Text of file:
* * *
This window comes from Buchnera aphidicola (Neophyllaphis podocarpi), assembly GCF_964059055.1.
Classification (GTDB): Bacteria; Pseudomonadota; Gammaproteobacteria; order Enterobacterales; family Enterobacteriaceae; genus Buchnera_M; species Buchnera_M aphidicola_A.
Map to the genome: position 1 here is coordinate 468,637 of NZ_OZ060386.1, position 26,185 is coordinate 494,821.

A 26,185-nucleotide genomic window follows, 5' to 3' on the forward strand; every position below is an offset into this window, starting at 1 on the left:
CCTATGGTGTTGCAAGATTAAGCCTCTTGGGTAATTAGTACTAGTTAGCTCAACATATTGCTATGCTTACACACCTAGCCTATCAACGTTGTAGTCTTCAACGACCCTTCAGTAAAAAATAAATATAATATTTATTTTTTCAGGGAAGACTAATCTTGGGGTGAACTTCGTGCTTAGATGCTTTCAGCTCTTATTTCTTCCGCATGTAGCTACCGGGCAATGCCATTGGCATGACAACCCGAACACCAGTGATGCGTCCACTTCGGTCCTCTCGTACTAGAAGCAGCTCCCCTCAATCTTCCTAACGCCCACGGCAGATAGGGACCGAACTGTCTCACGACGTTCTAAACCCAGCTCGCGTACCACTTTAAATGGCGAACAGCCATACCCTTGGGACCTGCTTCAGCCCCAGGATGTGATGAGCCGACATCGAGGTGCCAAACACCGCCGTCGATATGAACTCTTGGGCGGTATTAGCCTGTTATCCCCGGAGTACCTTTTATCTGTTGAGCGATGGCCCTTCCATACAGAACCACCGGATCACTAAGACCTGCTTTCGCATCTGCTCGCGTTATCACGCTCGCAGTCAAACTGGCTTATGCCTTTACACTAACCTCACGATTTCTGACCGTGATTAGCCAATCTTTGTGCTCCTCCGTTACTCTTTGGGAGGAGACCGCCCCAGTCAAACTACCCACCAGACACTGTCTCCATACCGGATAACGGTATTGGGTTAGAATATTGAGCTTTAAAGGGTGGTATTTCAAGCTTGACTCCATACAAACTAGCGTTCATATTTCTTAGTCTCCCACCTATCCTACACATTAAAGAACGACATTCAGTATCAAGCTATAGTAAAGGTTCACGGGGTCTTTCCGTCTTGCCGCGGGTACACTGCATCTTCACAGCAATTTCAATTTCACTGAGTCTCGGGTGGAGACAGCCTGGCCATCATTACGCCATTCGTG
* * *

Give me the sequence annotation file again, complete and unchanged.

This window comes from Buchnera aphidicola (Neophyllaphis podocarpi), assembly GCF_964059055.1.
Classification (GTDB): Bacteria; Pseudomonadota; Gammaproteobacteria; order Enterobacterales; family Enterobacteriaceae; genus Buchnera_M; species Buchnera_M aphidicola_A.
Map to the genome: position 1 here is coordinate 468,637 of NZ_OZ060386.1, position 26,185 is coordinate 494,821.

A 26,185-nucleotide genomic window follows, 5' to 3' on the forward strand; every position below is an offset into this window, starting at 1 on the left:
CCTATGGTGTTGCAAGATTAAGCCTCTTGGGTAATTAGTACTAGTTAGCTCAACATATTGCTATGCTTACACACCTAGCCTATCAACGTTGTAGTCTTCAACGACCCTTCAGTAAAAAATAAATATAATATTTATTTTTTCAGGGAAGACTAATCTTGGGGTGAACTTCGTGCTTAGATGCTTTCAGCTCTTATTTCTTCCGCATGTAGCTACCGGGCAATGCCATTGGCATGACAACCCGAACACCAGTGATGCGTCCACTTCGGTCCTCTCGTACTAGAAGCAGCTCCCCTCAATCTTCCTAACGCCCACGGCAGATAGGGACCGAACTGTCTCACGACGTTCTAAACCCAGCTCGCGTACCACTTTAAATGGCGAACAGCCATACCCTTGGGACCTGCTTCAGCCCCAGGATGTGATGAGCCGACATCGAGGTGCCAAACACCGCCGTCGATATGAACTCTTGGGCGGTATTAGCCTGTTATCCCCGGAGTACCTTTTATCTGTTGAGCGATGGCCCTTCCATACAGAACCACCGGATCACTAAGACCTGCTTTCGCATCTGCTCGCGTTATCACGCTCGCAGTCAAACTGGCTTATGCCTTTACACTAACCTCACGATTTCTGACCGTGATTAGCCAATCTTTGTGCTCCTCCGTTACTCTTTGGGAGGAGACCGCCCCAGTCAAACTACCCACCAGACACTGTCTCCATACCGGATAACGGTATTGGGTTAGAATATTGAGCTTTAAAGGGTGGTATTTCAAGCTTGACTCCATACAAACTAGCGTTCATATTTCTTAGTCTCCCACCTATCCTACACATTAAAGAACGACATTCAGTATCAAGCTATAGTAAAGGTTCACGGGGTCTTTCCGTCTTGCCGCGGGTACACTGCATCTTCACAGCAATTTCAATTTCACTGAGTCTCGGGTGGAGACAGCCTGGCCATCATTACGCCATTCGTG